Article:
We’ve paid $250 cash rent for the past three years. Based on budgets for 2021, we can’t afford it next year. What documentation will convince the landowner that we need a significantly lower rent? What is reasonable?
The Profit Planners panel includes David Erickson, farmer, Altona, Ill.; Mark Evans, Purdue University Extension, Putnam County, Ind.; Jim Luzar, landowner and retired Extension educator, Greencastle, Ind.; and Steve Myers, farm manager, Busey Ag Resources, LeRoy, Ill.
Erickson: I can’t tell you what the right rent is for this farm with the limited information provided, but I think it’s wise to do your homework early. Make sure information you use for decision-making is from this farm. Prepare a profit analysis worksheet using yield and accrual income and expenses from this farm, and then compare it to other farms you rent. See how it looks.
Budgeting is a great tool for preparation, but profit analysis is the real proof. Poor marketing isn’t the fault of the landowner, so review market prices compared to national price averages, and don’t forget about significant government price supports.
Evans: Good job recognizing a problem rather than being attached to a parcel to continue cash-renting at a loss, and then covering it elsewhere where you’re more profitable. Always consider the personality of your landlord, and don’t present a one-size-fits-all solution.
Presenting your budget would be very appropriate. Have discussions about what costs you could cut and not experience substantial impact to yield. Discuss reducing rent and incorporating flex-lease language. If yield and/or commodity prices are good, the landlord would get a bigger benefit, perhaps better than $250. The key is starting discussion early. Give time for the landlord to digest and consider.
Luzar: The fact that the rent level hasn’t changed in three years suggests a “significant” lowering of rent may be a challenge. Your landlord will need to hear how crop prices have trended down, and price outlook for 2021 isn’t covering costs. Keep the discussion focused on projected profitability, and provide the landlord with a couple of ways you’ve addressed costs other than rent.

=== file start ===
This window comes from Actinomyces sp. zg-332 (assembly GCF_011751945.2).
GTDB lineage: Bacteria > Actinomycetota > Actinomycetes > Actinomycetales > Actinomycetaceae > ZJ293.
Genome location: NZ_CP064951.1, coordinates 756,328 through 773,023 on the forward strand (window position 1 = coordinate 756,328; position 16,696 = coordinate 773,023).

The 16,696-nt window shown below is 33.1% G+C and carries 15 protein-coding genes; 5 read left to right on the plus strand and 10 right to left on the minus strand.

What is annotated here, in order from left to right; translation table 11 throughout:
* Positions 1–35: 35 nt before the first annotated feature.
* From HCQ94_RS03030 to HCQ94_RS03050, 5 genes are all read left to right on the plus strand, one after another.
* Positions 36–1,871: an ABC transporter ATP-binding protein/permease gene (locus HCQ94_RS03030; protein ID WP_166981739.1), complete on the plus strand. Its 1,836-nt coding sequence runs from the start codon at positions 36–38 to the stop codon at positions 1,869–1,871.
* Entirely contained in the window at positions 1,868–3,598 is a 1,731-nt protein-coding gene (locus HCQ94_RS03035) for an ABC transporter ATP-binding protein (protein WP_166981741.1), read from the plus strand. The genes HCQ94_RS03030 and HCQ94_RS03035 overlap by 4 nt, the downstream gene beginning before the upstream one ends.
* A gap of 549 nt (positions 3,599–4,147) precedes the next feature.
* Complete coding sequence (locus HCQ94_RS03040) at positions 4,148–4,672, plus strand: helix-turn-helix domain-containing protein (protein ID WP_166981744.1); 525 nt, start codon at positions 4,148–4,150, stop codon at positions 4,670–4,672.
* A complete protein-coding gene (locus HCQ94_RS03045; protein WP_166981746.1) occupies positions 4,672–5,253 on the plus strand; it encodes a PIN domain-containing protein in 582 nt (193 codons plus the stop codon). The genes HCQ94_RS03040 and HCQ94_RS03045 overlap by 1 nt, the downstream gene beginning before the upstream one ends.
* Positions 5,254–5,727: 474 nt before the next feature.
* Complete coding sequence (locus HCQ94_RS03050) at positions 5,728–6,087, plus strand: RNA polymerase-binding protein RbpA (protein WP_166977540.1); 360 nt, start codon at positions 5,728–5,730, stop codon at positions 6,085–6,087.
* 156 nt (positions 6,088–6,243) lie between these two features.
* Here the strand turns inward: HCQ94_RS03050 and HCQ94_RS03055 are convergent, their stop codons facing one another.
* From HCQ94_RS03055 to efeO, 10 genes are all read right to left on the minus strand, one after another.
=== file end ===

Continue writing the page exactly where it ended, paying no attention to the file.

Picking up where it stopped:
Summarize your financial outlook for the farm, and avoid too many details. Preface the discussion with your appreciation for farming the land, and inquire if there are any items of concern.
I doubt you can reduce rent enough to cover all costs for 2021. See if you can cover some labor and machinery with lower rent. How strategic is this parcel to your operation? How much will it cost to farm the land in 2021 in hopes of recovery in 2022?
Practice your conversation. Ask the landlord what he or she thinks. A good relationship between tenant and landlord is grounded in trust and communication.
Myers: A reasonable offer for you, the farmer, is based on what margin, or profit, you deem acceptable based on your estimates for what is known at the time of lease signing. That net return acceptability level is different for every grower. To literally show landowners “the math” that goes along with your offer is critical. I suggest using three years of actual yields, current 2021 harvest prices and actual input costs per acre, including machinery, on a per-acre basis to illustrate what your “take home” is at your offered rental rate.
Remember, this is a one-year arrangement. Should brighter times, or tougher times, be encountered, flexibility is key.